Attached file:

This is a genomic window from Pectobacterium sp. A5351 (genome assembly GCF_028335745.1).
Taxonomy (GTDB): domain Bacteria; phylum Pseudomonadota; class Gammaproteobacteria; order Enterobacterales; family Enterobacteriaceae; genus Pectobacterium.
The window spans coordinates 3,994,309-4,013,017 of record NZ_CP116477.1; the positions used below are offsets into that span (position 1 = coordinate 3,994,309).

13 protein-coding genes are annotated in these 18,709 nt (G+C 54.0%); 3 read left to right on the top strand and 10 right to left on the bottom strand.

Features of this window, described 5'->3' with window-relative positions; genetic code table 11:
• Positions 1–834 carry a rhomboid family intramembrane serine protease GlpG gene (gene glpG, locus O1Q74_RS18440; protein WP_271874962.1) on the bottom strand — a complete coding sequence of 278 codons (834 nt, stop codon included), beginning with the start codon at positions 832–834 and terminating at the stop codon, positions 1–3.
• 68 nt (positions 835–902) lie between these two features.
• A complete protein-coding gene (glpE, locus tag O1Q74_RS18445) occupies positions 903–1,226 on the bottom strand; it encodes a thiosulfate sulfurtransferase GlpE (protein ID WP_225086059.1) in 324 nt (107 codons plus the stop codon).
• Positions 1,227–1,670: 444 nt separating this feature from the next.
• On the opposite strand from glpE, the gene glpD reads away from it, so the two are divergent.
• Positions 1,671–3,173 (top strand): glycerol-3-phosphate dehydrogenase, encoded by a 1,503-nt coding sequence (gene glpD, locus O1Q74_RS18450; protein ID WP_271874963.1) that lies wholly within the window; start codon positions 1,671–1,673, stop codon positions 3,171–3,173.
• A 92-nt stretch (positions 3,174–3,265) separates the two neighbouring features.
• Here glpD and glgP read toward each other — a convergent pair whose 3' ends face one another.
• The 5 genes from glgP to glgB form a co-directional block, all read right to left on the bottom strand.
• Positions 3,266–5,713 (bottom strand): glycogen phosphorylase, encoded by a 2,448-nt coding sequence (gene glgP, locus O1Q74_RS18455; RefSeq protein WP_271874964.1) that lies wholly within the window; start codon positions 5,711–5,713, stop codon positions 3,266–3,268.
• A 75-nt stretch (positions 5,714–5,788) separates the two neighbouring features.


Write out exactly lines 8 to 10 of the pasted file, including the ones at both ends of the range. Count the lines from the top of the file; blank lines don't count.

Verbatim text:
• A complete protein-coding gene (glpE, locus tag O1Q74_RS18445) occupies positions 903–1,226 on the bottom strand; it encodes a thiosulfate sulfurtransferase GlpE (protein ID WP_225086059.1) in 324 nt (107 codons plus the stop codon).
• Positions 1,227–1,670: 444 nt separating this feature from the next.
• On the opposite strand from glpE, the gene glpD reads away from it, so the two are divergent.